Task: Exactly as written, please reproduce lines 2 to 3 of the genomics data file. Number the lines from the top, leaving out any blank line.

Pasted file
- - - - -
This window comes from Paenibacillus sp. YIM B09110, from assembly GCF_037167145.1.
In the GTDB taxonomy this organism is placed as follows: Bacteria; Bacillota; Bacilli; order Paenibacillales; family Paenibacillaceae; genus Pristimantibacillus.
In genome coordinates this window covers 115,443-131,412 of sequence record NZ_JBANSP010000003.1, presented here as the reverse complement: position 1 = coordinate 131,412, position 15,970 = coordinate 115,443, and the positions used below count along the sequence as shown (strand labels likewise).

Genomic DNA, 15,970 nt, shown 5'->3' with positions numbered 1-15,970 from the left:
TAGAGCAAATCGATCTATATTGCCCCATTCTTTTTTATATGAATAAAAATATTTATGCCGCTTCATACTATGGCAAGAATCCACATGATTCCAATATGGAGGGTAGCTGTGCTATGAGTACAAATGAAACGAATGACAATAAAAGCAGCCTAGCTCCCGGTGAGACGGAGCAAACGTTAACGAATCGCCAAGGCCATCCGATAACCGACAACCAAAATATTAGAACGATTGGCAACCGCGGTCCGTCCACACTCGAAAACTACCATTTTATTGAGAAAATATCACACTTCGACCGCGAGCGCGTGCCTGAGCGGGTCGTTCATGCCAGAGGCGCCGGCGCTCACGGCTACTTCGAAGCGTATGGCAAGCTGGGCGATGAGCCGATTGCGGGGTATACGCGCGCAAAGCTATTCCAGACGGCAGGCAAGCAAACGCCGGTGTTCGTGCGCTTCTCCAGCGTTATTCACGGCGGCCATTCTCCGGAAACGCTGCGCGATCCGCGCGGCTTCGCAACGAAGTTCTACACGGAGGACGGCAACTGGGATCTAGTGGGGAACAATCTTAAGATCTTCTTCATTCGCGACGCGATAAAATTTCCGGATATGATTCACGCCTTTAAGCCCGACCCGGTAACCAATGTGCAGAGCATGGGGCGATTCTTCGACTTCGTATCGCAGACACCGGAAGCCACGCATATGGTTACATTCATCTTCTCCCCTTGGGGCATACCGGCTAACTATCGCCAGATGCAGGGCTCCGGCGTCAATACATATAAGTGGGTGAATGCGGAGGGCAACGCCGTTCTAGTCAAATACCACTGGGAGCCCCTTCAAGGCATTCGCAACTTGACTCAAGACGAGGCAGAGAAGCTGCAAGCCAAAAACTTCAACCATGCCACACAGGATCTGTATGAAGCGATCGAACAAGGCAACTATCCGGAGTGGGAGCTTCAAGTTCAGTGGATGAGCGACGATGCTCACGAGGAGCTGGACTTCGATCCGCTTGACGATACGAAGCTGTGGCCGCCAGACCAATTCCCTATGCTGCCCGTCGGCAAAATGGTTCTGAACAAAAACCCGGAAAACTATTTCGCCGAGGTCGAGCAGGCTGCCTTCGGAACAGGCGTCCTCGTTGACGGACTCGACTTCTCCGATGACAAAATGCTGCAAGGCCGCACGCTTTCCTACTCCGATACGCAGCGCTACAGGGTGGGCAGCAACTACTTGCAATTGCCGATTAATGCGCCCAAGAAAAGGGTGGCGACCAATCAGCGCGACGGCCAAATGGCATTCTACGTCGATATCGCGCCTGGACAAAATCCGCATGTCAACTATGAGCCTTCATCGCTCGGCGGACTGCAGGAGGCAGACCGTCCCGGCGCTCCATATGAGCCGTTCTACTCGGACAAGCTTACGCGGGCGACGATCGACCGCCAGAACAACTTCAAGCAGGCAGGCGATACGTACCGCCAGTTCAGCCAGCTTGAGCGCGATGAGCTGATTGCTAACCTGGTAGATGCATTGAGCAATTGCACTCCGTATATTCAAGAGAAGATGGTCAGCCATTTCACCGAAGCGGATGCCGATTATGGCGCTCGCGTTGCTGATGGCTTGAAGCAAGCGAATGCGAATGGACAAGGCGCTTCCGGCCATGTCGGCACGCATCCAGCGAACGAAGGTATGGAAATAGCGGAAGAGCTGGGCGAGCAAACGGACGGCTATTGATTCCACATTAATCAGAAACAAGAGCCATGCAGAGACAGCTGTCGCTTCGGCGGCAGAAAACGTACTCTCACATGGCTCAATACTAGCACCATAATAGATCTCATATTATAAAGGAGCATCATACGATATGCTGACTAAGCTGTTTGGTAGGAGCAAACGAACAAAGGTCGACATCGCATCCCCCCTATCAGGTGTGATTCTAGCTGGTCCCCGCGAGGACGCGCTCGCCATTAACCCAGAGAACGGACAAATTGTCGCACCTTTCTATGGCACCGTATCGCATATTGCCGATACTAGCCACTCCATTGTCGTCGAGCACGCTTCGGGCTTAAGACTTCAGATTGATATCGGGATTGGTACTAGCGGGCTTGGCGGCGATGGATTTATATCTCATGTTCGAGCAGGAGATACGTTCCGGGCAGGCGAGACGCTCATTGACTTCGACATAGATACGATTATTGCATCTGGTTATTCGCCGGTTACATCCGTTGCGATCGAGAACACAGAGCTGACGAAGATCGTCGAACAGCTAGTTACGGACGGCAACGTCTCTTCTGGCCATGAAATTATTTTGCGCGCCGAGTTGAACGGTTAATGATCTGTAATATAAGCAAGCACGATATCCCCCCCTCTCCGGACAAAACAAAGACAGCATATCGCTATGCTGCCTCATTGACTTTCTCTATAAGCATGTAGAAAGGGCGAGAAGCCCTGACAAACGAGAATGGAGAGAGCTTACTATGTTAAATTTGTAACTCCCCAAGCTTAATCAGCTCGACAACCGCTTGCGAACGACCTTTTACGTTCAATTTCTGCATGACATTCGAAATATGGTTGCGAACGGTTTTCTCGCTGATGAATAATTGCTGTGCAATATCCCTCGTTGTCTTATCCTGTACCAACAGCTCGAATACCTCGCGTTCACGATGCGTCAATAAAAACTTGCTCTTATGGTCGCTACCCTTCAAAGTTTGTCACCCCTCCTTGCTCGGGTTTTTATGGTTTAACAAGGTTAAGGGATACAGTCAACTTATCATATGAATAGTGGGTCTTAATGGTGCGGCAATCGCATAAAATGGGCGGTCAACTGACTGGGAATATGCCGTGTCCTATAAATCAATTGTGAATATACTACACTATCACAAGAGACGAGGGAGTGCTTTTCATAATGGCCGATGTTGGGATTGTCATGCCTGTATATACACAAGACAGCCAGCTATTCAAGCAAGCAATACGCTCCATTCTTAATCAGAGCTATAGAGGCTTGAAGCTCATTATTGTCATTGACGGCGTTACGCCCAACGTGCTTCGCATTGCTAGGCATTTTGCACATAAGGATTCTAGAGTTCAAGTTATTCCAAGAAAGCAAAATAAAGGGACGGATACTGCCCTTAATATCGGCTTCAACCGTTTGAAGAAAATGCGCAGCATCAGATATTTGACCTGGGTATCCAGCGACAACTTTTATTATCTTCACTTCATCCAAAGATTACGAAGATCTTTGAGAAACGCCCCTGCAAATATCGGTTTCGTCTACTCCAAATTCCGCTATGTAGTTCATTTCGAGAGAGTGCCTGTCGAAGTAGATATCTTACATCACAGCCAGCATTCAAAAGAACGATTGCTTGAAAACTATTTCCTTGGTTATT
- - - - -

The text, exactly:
In the GTDB taxonomy this organism is placed as follows: Bacteria; Bacillota; Bacilli; order Paenibacillales; family Paenibacillaceae; genus Pristimantibacillus.
In genome coordinates this window covers 115,443-131,412 of sequence record NZ_JBANSP010000003.1, presented here as the reverse complement: position 1 = coordinate 131,412, position 15,970 = coordinate 115,443, and the positions used below count along the sequence as shown (strand labels likewise).